In the previous post, I addressed Rabbi J. David Bleich's astounding claim that there is "no scientific reason" to reject spontaneous generation. He presents this as part of an attempt to show that there are multiple legitimate ways of addressing Chazal's statements about spontaneous generation without saying that they made a mistake. Rabbi Bleich presents another approach, which he describes as personally finding more plausible: that Chazal did not consider microscopic eggs to be halachically significant.
But while it may well be reasonable for a Posek today to rule that microscopic eggs are not halachically significant, there is overwhelming evidence against the claim that this is what Chazal themselves actually meant (which is what Rabbi Bleich claims). Let us consider the evidence, and assess Rabbi Bleich's claim that "there is nothing contrived or anachronistic" in this explanation.
First of all, the words of the Talmud say nothing about the eggs being halachically insignificant due to their small size. It simply states that these insects do not reproduce sexually (and, in the case of fish-worms, that they develop from the flesh of the fish). While it is not impossible that this could be a shorthand reference for something else, the burden of proof is certainly upon those who would make such a claim. Especially since, in Talmudic times, the entire world believed that lice spontaneously generate, it is highly unreasonable to state that when the Sages spoke of lice as not reproducing sexually, they intended a different meaning entirely.
Second, such explanations are inconsistent with the views of the traditional Talmudic commentators. Rambam, Rashba, Ran, Tosafos and others all explain the Gemara to mean that lice spontaneously generate from sweat or dust. True, it is not impossible that they misunderstood the nature of the Talmud’s ruling — indeed, I post that this occurred with Rashi's explanation of the Talmud's reference to "dolfins" as referring to mermaids. Yet in the case of mermaids, there was compelling textual evidence that the Talmud was referring to dolphins instead; here, no such evidence exists. Furthermore, Rabbi Bleich appears to generally adopt the approach of faithfully adhering to the views of the Rishonim and Acharonim, not claiming that they all misunderstood the Gemara. Is it not inconsistent for him to claim here that the Rishonim and Acharonim all misunderstood the Gemara? And what reason is there to believe that they misunderstood it?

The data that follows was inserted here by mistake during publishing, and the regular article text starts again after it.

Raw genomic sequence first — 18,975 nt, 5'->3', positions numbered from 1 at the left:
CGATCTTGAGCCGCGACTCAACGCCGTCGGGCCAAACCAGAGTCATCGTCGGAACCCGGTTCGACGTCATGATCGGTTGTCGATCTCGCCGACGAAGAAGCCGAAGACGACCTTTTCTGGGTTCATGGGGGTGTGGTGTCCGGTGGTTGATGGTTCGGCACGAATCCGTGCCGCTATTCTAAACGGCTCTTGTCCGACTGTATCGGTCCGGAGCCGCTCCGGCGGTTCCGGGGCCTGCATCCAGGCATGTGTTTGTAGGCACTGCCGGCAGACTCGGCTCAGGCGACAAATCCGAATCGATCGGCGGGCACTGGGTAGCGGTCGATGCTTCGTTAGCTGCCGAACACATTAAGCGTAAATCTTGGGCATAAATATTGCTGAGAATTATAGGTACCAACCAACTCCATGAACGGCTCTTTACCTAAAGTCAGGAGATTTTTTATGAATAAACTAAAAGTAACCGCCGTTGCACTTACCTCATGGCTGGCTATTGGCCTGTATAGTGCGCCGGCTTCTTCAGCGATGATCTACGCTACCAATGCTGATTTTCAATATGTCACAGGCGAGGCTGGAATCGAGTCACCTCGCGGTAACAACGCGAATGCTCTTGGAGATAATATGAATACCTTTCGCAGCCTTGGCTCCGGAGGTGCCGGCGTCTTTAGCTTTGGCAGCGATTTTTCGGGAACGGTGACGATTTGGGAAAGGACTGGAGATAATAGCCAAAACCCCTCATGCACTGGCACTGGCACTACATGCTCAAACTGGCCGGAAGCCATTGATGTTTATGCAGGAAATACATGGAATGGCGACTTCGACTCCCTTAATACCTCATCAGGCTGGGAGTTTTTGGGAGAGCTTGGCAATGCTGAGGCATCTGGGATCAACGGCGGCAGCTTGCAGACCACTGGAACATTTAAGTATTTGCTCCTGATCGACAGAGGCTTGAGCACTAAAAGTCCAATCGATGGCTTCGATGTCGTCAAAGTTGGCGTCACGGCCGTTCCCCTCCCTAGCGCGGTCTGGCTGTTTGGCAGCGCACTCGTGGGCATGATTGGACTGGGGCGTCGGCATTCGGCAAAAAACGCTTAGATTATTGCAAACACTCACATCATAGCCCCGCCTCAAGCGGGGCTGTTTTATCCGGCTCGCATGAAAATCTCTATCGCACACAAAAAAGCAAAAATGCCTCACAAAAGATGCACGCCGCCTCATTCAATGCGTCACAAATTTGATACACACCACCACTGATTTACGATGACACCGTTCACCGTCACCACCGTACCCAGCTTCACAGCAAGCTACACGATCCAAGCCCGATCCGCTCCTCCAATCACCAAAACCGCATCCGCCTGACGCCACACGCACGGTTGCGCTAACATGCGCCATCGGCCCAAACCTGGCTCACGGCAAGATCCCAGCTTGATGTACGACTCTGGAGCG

Third, the eggs of head lice and body lice are not in fact microscopic; they are quite easy to see with the eye. Rabbi Bleich writes that we must therefore say that the Gemara is talking about a different type of lice than those that we find today. This is immensely problematic from both a scientific and rabbinic perspective. From a scientific perspective, there is no reason to believe (and every reason not to believe) that the type of lice to afflict humans has changed, or that the lice eggs themselves have suddenly gotten much bigger. (I don't even think that the Goldstone boson provides evidence for it.) From a rabbinic perspective, the Rishonim and Acharonim, all the way through to the Chafetz Chaim, all presumed that the lice discussed by the Gemara are the same as those that we find today. When does Rabbi Bleich believe that they started to get it wrong?